Why are there so many species of flowering plants? The answer to this question is still hotly debated. Since the time of Darwin one of the leading theories has argued that plants have speciated by becoming genetically isolated from each other as a consequence of their individual relationships with unique species of co-evolved insects which pollinate their flowers. Insect pollination ensures that populations of plants can be genetically as separated from each other as if they were growing on different islands in the Galapagos. In this chapter we will discover that the bizarre pollination process found in many plant species has made them challenging to domesticate. This is because the necessary insect pollinators are not available widely enough or abundantly enough to allow the potential crop to be cultivated away from its home range or in sufficient quantity.

Plants so often do the most amazing things that we take them for granted. Some trees have the ability to live for thousands of years. It is entirely possible that olives are still being harvested from trees that Christ picked fruit from more than two thousand years ago. Similar things may also be true of plants that reproduce vegetatively. Although lacking the majestic grandeur of a tree, crops that regenerate from tubers may also technically live for many hundreds of years; but you would not recognize a geriatric potato if you saw one. Over evolutionary time, some species of plant may significantly increase the number of chromosomes they contain, through doubling, hybridization, or just the duplication or splitting of single chromosomes. In other plants, the amount of genetic material they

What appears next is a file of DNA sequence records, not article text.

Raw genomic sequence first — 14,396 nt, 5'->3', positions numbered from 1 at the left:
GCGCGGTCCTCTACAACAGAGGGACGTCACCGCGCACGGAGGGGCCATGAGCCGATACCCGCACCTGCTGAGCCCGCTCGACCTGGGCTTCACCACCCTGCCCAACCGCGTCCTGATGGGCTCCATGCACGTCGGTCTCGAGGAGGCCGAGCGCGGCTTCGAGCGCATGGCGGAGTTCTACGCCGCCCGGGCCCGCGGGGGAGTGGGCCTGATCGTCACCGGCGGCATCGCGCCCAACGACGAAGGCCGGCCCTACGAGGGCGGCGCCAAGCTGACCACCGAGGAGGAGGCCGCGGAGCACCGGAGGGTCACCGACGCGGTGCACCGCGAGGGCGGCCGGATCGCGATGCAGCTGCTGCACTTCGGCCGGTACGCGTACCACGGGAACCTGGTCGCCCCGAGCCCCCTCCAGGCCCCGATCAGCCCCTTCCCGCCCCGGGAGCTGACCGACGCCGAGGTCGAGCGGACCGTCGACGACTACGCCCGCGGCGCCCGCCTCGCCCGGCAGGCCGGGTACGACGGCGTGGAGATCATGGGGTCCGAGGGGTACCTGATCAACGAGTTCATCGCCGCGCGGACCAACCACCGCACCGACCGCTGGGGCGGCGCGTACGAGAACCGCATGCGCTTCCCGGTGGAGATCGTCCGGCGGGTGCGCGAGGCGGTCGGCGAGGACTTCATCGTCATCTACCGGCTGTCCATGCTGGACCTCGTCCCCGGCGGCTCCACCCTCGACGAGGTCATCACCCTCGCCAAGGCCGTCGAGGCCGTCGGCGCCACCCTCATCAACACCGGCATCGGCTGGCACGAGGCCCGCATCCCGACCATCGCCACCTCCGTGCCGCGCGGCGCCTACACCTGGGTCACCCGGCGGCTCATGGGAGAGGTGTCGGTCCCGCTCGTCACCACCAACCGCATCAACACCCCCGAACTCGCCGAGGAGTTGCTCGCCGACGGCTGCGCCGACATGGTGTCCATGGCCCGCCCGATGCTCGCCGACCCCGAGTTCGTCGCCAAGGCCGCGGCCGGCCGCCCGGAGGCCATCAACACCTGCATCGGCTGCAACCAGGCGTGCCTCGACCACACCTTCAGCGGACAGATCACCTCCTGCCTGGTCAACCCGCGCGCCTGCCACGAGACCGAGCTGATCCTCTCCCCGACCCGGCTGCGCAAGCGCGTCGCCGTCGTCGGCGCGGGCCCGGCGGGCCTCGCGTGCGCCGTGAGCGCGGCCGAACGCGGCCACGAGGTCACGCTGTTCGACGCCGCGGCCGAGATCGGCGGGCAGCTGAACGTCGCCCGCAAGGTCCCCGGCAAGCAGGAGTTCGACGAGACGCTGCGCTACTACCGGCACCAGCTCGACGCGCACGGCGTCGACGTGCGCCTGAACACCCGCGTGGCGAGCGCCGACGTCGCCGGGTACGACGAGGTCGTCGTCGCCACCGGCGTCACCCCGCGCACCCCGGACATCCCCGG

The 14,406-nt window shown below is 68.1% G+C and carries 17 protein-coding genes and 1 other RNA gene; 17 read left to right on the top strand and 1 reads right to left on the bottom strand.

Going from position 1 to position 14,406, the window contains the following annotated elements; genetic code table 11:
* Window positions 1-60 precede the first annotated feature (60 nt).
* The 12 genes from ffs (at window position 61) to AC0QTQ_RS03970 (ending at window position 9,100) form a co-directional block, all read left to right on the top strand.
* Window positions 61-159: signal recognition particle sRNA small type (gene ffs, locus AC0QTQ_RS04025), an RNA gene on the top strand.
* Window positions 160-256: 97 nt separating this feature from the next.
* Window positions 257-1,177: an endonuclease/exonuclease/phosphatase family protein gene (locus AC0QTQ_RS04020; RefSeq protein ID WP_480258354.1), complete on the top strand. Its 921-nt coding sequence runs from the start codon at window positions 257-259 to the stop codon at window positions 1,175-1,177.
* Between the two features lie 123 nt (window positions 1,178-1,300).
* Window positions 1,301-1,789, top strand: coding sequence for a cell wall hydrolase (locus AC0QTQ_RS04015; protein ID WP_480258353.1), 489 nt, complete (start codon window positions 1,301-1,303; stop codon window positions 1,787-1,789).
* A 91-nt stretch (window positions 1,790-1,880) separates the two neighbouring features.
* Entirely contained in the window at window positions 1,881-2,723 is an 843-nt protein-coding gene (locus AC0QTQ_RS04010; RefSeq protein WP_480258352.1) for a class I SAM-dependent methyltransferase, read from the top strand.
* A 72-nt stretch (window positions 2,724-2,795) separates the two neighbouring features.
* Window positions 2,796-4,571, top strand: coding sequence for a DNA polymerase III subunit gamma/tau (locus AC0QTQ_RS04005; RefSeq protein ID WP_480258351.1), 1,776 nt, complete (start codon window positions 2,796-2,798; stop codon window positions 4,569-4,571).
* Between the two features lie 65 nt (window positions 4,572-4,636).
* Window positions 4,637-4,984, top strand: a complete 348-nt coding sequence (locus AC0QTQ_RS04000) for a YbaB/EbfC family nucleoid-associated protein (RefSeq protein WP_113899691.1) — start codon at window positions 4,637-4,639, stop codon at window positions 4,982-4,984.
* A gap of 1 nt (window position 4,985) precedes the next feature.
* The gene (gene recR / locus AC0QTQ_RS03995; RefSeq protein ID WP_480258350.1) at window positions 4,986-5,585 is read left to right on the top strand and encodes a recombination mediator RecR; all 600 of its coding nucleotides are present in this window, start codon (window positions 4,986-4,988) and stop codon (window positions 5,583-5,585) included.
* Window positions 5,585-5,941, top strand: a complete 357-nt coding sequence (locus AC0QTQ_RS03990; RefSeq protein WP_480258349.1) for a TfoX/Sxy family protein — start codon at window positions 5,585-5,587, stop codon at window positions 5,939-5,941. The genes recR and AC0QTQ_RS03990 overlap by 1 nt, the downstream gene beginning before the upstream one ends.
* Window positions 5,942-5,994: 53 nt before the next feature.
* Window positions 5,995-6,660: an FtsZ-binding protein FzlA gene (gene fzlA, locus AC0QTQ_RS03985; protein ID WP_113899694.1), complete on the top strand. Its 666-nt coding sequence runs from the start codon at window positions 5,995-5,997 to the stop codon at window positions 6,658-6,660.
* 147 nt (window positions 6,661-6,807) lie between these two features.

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6. Accidents of history: The role of chance events in domestication: Strawberries, Wheats, Bananas, Citrus, Rhubarb

Warren, J. CABI PDF

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Accidents of history